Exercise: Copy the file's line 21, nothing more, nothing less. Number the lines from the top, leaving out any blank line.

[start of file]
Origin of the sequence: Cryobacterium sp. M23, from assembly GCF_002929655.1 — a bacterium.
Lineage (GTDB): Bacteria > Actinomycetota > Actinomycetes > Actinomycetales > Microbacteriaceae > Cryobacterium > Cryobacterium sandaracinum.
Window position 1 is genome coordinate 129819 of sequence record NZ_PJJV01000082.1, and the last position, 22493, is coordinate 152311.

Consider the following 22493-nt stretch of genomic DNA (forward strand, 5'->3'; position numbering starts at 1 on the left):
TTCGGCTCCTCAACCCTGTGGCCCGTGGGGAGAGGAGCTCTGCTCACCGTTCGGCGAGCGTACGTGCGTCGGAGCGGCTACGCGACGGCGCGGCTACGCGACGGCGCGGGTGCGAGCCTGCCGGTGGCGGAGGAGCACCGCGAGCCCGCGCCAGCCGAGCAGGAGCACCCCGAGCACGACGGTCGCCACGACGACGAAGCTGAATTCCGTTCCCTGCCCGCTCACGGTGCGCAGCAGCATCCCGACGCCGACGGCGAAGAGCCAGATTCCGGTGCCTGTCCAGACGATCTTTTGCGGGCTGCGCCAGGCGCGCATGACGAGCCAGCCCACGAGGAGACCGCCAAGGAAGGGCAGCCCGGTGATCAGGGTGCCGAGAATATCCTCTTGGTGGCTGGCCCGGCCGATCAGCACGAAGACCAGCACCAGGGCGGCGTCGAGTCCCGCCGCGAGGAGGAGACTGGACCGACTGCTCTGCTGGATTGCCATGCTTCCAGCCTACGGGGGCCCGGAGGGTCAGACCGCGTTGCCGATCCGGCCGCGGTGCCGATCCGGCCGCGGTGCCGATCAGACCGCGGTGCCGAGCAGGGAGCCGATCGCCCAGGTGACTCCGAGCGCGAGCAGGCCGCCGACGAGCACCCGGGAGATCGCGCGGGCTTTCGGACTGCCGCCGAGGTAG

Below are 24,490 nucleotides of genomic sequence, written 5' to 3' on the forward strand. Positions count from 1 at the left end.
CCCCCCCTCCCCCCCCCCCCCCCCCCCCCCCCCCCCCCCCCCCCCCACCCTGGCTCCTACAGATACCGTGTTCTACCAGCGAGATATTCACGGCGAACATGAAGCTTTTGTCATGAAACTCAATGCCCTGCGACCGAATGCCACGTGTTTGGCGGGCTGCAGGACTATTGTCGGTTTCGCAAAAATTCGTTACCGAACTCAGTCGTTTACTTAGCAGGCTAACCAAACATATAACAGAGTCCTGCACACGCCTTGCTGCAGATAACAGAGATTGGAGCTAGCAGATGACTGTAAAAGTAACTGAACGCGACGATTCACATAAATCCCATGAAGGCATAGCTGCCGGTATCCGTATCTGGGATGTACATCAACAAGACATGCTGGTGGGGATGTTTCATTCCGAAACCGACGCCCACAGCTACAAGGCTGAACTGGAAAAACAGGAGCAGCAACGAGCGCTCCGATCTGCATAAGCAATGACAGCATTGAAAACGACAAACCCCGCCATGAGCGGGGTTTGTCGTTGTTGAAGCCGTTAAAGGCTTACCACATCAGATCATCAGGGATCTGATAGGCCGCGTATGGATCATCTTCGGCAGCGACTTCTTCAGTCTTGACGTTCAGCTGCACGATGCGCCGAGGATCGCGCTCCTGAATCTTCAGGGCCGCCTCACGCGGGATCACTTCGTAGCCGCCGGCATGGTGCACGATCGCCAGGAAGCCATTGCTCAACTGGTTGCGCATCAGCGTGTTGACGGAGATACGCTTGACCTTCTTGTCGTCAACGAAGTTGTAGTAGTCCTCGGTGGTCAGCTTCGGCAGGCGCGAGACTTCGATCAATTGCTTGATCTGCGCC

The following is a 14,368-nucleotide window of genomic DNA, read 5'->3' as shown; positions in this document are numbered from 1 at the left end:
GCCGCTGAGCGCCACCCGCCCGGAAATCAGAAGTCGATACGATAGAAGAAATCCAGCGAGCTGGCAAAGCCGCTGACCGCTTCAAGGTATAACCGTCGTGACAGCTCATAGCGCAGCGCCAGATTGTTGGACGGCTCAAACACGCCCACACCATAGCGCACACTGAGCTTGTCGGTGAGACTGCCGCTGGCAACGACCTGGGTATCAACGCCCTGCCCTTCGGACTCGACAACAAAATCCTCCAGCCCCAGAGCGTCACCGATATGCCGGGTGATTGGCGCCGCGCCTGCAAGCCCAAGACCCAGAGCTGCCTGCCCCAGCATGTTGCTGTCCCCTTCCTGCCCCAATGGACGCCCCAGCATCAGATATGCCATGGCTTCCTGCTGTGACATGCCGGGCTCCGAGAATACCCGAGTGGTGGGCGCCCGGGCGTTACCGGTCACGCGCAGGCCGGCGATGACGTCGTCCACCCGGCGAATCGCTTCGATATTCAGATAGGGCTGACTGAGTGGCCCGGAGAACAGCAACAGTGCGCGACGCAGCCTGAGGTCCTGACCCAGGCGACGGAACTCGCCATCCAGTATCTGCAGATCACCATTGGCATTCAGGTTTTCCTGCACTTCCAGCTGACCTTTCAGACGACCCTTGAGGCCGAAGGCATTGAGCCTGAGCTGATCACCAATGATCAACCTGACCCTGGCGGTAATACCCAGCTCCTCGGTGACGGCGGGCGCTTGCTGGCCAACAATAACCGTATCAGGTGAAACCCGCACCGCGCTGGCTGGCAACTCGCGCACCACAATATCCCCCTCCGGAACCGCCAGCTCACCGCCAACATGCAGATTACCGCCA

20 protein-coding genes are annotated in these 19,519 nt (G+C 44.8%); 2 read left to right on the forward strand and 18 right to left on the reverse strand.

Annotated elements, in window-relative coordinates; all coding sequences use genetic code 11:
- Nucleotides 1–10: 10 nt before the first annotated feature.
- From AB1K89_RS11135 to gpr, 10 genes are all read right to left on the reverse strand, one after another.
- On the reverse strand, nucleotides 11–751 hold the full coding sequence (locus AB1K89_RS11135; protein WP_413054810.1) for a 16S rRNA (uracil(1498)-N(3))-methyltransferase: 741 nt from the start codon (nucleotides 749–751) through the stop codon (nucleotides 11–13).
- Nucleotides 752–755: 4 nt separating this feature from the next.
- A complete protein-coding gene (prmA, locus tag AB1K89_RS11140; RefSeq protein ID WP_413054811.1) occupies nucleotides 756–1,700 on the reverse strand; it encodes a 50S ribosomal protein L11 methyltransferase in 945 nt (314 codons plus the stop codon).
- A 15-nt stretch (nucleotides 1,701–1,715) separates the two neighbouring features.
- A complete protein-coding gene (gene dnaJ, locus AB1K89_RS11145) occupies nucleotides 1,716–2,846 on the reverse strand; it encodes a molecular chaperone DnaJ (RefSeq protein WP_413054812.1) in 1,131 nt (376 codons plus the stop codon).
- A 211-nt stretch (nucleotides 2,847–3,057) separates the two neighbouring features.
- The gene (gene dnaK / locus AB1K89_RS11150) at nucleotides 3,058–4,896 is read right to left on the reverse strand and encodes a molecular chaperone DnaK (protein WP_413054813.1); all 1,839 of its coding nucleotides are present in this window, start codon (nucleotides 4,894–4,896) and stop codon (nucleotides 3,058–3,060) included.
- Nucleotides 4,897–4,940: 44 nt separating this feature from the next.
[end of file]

- Nucleotides 4,897–4,940: 44 nt separating this feature from the next.